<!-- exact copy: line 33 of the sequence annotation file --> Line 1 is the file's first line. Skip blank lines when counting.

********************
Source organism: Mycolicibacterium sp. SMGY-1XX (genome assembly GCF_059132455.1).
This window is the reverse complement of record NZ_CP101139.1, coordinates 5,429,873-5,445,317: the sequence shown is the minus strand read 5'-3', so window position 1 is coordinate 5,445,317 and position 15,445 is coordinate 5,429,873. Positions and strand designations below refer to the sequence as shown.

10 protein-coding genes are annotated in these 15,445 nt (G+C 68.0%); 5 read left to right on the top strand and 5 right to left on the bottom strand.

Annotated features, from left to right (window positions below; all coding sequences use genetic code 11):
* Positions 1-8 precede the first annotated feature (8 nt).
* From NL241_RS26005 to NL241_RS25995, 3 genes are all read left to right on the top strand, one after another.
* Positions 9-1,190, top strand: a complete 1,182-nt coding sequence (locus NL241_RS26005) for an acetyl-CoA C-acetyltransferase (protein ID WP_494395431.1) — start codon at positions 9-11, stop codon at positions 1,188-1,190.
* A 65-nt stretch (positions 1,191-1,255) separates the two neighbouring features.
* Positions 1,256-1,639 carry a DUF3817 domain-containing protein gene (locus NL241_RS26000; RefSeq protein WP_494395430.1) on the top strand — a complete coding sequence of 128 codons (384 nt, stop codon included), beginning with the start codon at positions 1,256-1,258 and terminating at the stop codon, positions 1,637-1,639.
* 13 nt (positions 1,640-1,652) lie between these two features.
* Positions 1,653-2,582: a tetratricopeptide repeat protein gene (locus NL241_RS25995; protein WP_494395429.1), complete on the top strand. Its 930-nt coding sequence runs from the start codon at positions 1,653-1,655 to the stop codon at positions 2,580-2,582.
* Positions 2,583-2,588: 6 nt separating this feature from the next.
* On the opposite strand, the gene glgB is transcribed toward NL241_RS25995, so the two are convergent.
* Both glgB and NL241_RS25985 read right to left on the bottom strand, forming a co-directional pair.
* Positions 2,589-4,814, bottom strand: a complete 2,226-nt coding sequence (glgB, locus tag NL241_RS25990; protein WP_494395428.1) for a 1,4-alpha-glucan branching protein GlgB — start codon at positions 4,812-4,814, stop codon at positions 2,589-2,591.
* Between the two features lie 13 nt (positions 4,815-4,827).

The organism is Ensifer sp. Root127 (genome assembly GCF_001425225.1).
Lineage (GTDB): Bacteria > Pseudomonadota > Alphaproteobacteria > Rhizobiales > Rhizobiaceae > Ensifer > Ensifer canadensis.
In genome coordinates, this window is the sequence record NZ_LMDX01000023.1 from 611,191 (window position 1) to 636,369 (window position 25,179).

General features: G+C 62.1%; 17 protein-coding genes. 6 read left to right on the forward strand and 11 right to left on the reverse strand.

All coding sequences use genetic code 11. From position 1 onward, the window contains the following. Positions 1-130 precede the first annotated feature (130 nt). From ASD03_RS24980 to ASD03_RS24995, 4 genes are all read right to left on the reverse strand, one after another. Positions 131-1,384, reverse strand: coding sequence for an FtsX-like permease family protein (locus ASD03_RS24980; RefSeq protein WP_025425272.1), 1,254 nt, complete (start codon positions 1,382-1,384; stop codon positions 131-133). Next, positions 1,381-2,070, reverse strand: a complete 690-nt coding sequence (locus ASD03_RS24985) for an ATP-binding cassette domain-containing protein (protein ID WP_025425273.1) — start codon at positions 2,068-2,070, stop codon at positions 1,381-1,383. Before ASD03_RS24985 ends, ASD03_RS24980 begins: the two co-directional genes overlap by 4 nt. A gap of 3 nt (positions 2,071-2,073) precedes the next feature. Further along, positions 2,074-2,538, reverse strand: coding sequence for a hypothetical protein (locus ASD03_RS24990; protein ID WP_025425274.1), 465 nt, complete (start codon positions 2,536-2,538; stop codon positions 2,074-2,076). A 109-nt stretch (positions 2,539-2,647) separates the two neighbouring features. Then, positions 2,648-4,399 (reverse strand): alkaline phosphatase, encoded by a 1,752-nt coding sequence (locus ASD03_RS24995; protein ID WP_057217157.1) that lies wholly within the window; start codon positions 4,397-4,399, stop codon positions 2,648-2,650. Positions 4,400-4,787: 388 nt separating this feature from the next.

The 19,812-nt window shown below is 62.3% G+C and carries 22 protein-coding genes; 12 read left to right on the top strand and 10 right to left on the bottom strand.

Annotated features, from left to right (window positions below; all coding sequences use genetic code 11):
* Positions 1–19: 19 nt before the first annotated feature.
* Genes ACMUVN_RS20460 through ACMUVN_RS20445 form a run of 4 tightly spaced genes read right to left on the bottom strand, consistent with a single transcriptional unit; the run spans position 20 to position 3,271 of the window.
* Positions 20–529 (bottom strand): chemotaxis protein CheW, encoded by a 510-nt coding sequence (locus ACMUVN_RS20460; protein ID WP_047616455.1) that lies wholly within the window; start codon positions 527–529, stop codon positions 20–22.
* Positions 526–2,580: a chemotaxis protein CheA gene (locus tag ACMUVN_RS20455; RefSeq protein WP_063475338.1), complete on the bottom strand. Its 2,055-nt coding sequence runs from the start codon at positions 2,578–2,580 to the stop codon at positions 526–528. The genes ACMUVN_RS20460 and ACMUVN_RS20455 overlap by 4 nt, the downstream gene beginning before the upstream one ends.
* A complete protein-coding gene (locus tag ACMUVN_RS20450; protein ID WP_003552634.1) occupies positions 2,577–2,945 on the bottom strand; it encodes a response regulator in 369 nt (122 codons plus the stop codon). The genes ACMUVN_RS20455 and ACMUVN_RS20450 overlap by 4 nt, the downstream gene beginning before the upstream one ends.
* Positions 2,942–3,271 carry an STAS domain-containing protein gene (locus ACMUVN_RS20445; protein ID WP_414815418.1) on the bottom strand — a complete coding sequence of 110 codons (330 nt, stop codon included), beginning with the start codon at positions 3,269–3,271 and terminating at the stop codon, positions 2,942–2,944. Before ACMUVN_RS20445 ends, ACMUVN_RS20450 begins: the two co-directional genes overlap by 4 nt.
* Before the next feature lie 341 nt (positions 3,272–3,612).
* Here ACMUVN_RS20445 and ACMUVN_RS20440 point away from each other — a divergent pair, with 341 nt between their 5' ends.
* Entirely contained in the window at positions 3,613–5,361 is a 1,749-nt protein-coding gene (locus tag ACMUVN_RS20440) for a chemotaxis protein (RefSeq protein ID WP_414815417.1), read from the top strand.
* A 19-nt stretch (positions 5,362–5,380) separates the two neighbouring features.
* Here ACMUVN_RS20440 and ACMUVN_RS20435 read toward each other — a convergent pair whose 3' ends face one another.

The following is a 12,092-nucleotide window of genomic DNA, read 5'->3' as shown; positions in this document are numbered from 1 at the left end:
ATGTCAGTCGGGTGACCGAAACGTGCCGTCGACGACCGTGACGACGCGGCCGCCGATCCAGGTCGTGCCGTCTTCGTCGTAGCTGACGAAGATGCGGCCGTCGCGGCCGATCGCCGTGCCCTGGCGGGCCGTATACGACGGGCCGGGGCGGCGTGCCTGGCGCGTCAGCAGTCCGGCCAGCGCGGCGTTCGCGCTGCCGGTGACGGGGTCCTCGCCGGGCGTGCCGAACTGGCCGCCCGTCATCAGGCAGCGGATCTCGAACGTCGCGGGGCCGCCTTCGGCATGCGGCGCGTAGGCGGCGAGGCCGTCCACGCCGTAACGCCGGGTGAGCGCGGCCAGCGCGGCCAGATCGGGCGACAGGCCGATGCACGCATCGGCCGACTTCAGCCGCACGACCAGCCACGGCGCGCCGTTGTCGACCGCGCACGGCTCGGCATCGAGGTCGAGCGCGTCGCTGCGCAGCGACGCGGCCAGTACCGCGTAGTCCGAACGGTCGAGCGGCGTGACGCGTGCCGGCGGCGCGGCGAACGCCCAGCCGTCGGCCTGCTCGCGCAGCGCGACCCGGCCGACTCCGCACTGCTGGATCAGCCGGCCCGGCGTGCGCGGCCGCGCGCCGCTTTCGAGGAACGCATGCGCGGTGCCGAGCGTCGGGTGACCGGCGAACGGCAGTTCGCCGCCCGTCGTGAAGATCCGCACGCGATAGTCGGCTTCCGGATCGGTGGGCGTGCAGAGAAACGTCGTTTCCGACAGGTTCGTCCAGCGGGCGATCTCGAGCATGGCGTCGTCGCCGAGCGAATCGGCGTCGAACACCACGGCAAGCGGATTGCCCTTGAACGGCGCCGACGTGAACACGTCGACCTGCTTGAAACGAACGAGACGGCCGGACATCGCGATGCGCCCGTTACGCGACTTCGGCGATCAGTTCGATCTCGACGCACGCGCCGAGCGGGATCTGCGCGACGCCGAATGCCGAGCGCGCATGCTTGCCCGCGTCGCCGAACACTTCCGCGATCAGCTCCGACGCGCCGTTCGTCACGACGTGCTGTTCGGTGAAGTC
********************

* A 19-nt stretch (positions 5,362–5,380) separates the two neighbouring features.